Convicted IDF soldier’s appeal refused
THE IDF appeals court on Sunday unanimously turned down the appeal of former Sergeant Elor Azaria against his conviction of manslaughter for shooting an incapacitated Palestinian attacker in Hebron.
A majority of the five military judges upheld his sentence of 18 months in prison, while two were of the opinion that his sentence should be lengthened. Mr Azaria is to begin serving his sentence next week in a military prison.
Meanwhile, all attention is now turned to the possibility that he could receive a pardon.
The ruling was emphatic in striking down all the claims made by Mr Azaria’s lawyer, Yoram Sheftel, including the central one — that Azaria
Begins his sentence next week: Azaria believed the wounded attacker may have been carrying a bomb. “The appellant prepared himself to shoot in a way that is reminiscent of a firing range, not the scene of a terror attack which is about to hit again with a bomb,” the judges wrote.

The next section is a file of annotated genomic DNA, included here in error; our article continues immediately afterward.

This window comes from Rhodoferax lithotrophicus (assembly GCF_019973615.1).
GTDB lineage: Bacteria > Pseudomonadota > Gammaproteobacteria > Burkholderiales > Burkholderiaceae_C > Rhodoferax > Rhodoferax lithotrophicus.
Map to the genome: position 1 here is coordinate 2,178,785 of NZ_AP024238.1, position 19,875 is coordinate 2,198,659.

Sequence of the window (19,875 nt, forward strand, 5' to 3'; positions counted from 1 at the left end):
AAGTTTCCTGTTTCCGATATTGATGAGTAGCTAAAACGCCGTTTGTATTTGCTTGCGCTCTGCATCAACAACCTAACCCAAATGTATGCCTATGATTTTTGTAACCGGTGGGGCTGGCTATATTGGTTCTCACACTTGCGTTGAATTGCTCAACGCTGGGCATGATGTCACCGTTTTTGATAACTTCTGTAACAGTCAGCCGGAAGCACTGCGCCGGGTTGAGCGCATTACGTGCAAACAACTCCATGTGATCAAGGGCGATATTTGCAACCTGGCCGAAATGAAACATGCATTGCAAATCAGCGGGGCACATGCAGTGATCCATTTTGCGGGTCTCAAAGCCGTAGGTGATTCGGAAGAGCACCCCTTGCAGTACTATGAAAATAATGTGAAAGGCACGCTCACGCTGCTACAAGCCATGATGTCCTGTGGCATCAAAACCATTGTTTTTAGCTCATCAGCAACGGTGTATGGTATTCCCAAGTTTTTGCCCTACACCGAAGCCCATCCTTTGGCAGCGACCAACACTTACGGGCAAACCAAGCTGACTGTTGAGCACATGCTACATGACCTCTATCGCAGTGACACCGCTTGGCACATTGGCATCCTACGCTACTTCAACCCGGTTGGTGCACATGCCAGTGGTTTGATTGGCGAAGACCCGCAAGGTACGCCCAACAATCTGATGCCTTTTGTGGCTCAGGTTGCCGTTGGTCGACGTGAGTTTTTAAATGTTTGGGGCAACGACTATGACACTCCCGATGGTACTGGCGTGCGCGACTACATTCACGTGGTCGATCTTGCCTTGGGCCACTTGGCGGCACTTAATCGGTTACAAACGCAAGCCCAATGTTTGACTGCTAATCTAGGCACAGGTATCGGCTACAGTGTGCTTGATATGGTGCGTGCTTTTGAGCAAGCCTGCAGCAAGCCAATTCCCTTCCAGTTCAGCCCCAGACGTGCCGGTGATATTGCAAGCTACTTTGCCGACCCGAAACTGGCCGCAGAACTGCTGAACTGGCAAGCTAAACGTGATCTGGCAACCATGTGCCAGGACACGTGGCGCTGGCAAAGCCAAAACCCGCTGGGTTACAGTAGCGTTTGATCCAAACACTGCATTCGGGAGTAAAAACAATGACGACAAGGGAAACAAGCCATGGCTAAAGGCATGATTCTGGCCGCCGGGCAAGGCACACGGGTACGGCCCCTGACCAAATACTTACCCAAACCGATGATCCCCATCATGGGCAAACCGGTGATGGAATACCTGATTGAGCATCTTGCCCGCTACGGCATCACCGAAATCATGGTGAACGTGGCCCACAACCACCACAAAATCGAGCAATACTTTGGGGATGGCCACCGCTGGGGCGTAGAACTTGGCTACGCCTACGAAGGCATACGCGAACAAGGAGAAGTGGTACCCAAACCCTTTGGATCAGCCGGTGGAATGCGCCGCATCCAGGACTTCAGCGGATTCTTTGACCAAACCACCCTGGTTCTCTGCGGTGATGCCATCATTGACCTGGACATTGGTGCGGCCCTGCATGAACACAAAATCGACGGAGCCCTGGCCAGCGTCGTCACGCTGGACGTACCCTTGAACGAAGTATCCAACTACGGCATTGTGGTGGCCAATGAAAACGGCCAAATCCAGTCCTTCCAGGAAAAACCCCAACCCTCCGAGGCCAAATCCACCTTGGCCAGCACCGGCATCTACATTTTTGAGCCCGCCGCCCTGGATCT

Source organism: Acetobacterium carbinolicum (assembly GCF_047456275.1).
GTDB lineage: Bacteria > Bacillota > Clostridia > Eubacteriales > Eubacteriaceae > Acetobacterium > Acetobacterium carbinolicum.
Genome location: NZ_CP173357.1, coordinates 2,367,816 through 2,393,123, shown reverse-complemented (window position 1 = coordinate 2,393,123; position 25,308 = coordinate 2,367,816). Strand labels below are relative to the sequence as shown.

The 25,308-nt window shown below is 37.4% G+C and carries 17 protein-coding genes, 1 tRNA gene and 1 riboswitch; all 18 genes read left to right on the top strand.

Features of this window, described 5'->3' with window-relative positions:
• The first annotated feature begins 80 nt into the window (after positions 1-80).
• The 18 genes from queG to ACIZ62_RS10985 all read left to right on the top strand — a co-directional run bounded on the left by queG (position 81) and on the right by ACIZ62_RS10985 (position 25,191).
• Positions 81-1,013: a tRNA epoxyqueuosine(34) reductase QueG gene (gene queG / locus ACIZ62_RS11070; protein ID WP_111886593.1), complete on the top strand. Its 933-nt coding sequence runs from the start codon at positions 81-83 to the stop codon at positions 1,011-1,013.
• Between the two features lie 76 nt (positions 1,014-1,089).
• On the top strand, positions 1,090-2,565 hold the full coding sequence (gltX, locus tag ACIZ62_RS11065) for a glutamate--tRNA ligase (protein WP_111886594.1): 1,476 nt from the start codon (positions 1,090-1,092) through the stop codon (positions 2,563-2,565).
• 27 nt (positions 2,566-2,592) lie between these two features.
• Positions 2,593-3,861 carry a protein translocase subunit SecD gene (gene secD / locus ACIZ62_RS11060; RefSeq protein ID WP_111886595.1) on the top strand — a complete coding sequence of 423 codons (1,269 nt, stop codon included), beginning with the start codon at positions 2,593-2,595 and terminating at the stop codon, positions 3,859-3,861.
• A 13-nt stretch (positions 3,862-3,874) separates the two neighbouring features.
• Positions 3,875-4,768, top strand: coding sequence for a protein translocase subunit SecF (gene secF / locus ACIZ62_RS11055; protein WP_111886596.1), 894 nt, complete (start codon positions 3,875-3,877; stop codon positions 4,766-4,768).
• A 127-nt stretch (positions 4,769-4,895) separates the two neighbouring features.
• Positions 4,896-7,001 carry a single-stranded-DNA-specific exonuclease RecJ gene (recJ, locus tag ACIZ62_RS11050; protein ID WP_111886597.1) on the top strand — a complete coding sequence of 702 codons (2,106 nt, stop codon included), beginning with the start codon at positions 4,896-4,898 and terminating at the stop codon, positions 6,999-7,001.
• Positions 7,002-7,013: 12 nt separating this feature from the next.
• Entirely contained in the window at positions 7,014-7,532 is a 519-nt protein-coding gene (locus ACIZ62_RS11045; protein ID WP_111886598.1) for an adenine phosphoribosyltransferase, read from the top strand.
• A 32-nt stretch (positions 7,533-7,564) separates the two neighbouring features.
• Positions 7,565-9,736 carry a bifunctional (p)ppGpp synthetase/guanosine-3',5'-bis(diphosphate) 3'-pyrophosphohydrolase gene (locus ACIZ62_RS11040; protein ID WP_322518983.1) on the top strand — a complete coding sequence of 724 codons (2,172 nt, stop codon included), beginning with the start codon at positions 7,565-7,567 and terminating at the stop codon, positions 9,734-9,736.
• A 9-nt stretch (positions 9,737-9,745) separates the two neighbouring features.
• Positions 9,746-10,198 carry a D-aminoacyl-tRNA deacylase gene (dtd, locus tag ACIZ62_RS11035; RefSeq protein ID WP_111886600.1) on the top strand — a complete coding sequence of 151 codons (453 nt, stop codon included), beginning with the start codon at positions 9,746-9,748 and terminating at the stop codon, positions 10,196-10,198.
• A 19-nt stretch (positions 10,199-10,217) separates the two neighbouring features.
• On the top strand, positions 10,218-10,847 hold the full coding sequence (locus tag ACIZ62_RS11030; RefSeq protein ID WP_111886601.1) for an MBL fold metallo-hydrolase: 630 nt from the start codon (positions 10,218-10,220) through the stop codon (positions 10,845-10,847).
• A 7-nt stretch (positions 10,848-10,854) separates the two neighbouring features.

They added: “The IDF is not an illegal militia, but an organised army of defence belonging to a state of law. Its fighters are ordered to combat terrorists who try to kill them. But they must not settle scores with them once the danger has passed. That it is the role of the law-enforcement system.”
The Hebron shooting case has caused a great deal of political strife in Israel, including an open argument between former defence minister Moshe Yaalon, who unreservedly criticised the soldier’s conduct, and Prime Minister Benjamin Netanyahu, who was more equivocal. Politicians on the right, from the prime minister downwards, have been calling for Azaria to be pardoned. On Sunday, after the ruling, Mr Netanyahu said in a statement: “My opinion on pardoning Elor Azaria has not changed.”
In order for the IDF Chief of Staff, Lieutenant General Gadi Eisenkot, to consider pardoning Mr Azaria, the soldier would first have to accept his guilt and express remorse. So far, he has yet to do so and neither his lawyer — who is planning to request permission to appeal to the Supreme Court — nor his parents, have indicated that he is in any way prepared to say he acted wrongly.
It is unlikely that the judges will admit a right of appeal to the Supreme Court.